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City-state

From Academic Kids

A city-state is a region controlled exclusively by a city. City-states were common in the ancient period. A city state was sovereign, although many cities were joined in formal or informal leagues under a high king. Many historical empires or leagues were formed by the right of conquest, (see: Mycenae; Rome,) but many were formed under peaceful alliances or mutual protection (see: Hanseatic League; Peloponnesian League.)

Contents

Contemporary usage

The tradition of Free Cities, independent of their surrounding terrain, which had been a medieval feature of the Holy Roman Empire, outlived the Empire's demise in 1806. In the 19th and 20th centuries, a variety of political and historic circumstances left several self-governing enclaves surrounded by the territory of another, in each case centered on a city. In Europe, they have included Fiume, Danzig, Memel and Trieste. On the edges of Europe they have included Batumi and Tangier. After 1870, the Vatican City has been a city-state.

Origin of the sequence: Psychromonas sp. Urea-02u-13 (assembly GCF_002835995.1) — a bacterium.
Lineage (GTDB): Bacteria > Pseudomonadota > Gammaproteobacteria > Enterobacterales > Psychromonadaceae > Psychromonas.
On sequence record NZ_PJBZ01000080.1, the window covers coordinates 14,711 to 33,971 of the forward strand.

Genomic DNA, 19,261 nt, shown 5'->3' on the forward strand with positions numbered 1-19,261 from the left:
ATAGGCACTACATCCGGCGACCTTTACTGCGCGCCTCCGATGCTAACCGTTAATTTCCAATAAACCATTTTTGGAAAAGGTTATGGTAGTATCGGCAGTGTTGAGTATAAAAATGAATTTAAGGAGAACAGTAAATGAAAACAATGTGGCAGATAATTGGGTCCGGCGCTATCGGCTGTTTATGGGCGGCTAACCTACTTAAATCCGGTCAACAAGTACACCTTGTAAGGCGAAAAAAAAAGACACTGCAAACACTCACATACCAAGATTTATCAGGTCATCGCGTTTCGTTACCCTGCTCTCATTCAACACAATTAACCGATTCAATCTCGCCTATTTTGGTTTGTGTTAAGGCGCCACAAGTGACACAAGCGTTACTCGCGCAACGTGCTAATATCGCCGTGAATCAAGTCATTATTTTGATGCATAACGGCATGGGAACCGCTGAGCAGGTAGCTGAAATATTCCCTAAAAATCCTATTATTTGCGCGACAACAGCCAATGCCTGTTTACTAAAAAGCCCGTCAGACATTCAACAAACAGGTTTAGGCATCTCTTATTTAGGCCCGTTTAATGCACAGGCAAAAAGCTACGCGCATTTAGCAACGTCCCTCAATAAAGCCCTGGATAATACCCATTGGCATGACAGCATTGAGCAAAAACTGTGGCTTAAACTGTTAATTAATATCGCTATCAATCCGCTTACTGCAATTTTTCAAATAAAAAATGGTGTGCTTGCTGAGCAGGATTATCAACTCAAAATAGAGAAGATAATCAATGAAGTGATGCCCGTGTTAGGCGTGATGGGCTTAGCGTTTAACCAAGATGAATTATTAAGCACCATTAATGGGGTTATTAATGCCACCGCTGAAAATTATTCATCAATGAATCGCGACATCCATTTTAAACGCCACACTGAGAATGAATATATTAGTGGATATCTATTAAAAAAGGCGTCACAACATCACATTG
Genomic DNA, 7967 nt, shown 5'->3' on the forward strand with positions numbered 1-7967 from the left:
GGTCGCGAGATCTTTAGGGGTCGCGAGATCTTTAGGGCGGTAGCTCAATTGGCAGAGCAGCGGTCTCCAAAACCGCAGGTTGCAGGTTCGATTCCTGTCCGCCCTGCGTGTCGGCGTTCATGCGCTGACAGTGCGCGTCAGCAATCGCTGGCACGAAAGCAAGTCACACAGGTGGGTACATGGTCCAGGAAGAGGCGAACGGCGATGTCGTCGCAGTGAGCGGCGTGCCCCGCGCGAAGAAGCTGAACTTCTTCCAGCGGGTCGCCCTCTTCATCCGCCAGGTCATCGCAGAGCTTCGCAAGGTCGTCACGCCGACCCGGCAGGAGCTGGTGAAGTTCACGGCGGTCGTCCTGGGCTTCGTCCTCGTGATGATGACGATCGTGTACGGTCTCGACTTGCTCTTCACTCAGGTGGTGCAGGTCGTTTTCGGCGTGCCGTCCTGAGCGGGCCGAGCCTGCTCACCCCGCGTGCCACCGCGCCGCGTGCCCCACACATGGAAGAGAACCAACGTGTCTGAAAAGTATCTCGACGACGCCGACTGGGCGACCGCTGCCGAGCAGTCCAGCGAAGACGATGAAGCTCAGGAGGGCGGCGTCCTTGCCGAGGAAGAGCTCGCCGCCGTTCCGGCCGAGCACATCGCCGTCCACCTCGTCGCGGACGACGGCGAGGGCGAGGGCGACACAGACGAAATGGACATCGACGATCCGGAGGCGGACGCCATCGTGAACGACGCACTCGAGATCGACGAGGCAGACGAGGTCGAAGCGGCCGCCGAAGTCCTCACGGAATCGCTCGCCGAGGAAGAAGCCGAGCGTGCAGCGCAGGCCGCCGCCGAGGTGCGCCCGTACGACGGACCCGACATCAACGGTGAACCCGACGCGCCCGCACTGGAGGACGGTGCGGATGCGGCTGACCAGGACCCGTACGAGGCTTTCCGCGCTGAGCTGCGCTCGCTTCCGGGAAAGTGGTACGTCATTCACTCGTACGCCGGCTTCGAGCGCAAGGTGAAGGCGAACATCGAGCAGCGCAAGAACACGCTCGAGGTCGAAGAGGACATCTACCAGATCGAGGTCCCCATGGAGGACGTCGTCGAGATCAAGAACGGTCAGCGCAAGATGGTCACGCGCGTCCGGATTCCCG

19th century colonialism produced a number of tiny colonies that were no bigger than a port and its immediate surroundings, such as Zanzibar, Pondicherry, Weihai, and others. A few of these continue to exist as separate political entities, either as fully independent city-states, like Singapore, or highly autonomous territories of the country to which they belong, such as Hong Kong.

Vatican City

After Victor Emmanuel II seized Rome in 1870, Pope Pius IX refused to acknowledge the existence of Kingdom of Italy. Because he could not travel through a place that he did not admit existed, Pius IX and his successors each claimed to be "Prisoner in the Vatican," unable to leave the 0.17-square mile (440,000 m²) papal enclave once they ascended the papal throne. The impasse was resolved in 1929 by the Lateran Treaties negotiated by Benito Mussolini between Victor Emmanuel III and Pope Pius XI.

Under this treaty, Vatican City was recognized as an independent state with the pope as its head. Vatican City has its own citizenship, diplomatic corps, flag, currency, and postal system.

Singapore

The port city of Singapore was established by the British East India Company in 1819 and made into a crown colony in 1867. Except for a brief period of Japanese occupation during World War II, Singapore remained a British colony until 1963. In that year, Singapore joined Malaya, Sarawak, and Sabah in the new federation of Malaysia.